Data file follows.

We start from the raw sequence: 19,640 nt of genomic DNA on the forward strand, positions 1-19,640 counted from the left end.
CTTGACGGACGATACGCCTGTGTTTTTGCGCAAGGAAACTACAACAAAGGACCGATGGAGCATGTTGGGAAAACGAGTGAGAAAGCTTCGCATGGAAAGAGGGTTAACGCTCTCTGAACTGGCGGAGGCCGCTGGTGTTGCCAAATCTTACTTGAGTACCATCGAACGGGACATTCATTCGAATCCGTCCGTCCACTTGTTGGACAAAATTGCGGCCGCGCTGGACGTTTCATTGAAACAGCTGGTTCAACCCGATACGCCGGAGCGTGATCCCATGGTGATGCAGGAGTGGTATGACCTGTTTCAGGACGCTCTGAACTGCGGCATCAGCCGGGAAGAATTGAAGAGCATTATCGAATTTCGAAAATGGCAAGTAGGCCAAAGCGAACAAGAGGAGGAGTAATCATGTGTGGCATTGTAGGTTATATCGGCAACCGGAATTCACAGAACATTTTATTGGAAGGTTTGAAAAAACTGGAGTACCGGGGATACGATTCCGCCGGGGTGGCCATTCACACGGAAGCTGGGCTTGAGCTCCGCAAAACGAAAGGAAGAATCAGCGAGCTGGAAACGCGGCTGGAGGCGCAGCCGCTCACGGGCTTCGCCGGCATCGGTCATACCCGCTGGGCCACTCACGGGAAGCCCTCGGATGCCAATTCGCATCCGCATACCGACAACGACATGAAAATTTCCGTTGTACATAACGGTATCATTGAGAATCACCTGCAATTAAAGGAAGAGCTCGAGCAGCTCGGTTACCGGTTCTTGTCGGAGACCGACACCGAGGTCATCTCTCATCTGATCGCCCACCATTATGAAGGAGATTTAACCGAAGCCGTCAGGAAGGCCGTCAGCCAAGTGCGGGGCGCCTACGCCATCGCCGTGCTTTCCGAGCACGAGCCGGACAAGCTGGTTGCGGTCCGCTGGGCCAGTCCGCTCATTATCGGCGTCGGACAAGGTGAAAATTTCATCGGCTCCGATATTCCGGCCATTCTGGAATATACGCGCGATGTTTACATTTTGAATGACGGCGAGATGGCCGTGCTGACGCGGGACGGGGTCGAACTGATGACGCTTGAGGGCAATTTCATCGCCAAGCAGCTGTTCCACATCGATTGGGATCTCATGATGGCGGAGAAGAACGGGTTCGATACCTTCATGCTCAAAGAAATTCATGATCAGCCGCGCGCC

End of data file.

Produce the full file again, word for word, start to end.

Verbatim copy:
We start from the raw sequence: 19,640 nt of genomic DNA on the forward strand, positions 1-19,640 counted from the left end.
CTTGACGGACGATACGCCTGTGTTTTTGCGCAAGGAAACTACAACAAAGGACCGATGGAGCATGTTGGGAAAACGAGTGAGAAAGCTTCGCATGGAAAGAGGGTTAACGCTCTCTGAACTGGCGGAGGCCGCTGGTGTTGCCAAATCTTACTTGAGTACCATCGAACGGGACATTCATTCGAATCCGTCCGTCCACTTGTTGGACAAAATTGCGGCCGCGCTGGACGTTTCATTGAAACAGCTGGTTCAACCCGATACGCCGGAGCGTGATCCCATGGTGATGCAGGAGTGGTATGACCTGTTTCAGGACGCTCTGAACTGCGGCATCAGCCGGGAAGAATTGAAGAGCATTATCGAATTTCGAAAATGGCAAGTAGGCCAAAGCGAACAAGAGGAGGAGTAATCATGTGTGGCATTGTAGGTTATATCGGCAACCGGAATTCACAGAACATTTTATTGGAAGGTTTGAAAAAACTGGAGTACCGGGGATACGATTCCGCCGGGGTGGCCATTCACACGGAAGCTGGGCTTGAGCTCCGCAAAACGAAAGGAAGAATCAGCGAGCTGGAAACGCGGCTGGAGGCGCAGCCGCTCACGGGCTTCGCCGGCATCGGTCATACCCGCTGGGCCACTCACGGGAAGCCCTCGGATGCCAATTCGCATCCGCATACCGACAACGACATGAAAATTTCCGTTGTACATAACGGTATCATTGAGAATCACCTGCAATTAAAGGAAGAGCTCGAGCAGCTCGGTTACCGGTTCTTGTCGGAGACCGACACCGAGGTCATCTCTCATCTGATCGCCCACCATTATGAAGGAGATTTAACCGAAGCCGTCAGGAAGGCCGTCAGCCAAGTGCGGGGCGCCTACGCCATCGCCGTGCTTTCCGAGCACGAGCCGGACAAGCTGGTTGCGGTCCGCTGGGCCAGTCCGCTCATTATCGGCGTCGGACAAGGTGAAAATTTCATCGGCTCCGATATTCCGGCCATTCTGGAATATACGCGCGATGTTTACATTTTGAATGACGGCGAGATGGCCGTGCTGACGCGGGACGGGGTCGAACTGATGACGCTTGAGGGCAATTTCATCGCCAAGCAGCTGTTCCACATCGATTGGGATCTCATGATGGCGGAGAAGAACGGGTTCGATACCTTCATGCTCAAAGAAATTCATGATCAGCCGCGCGCC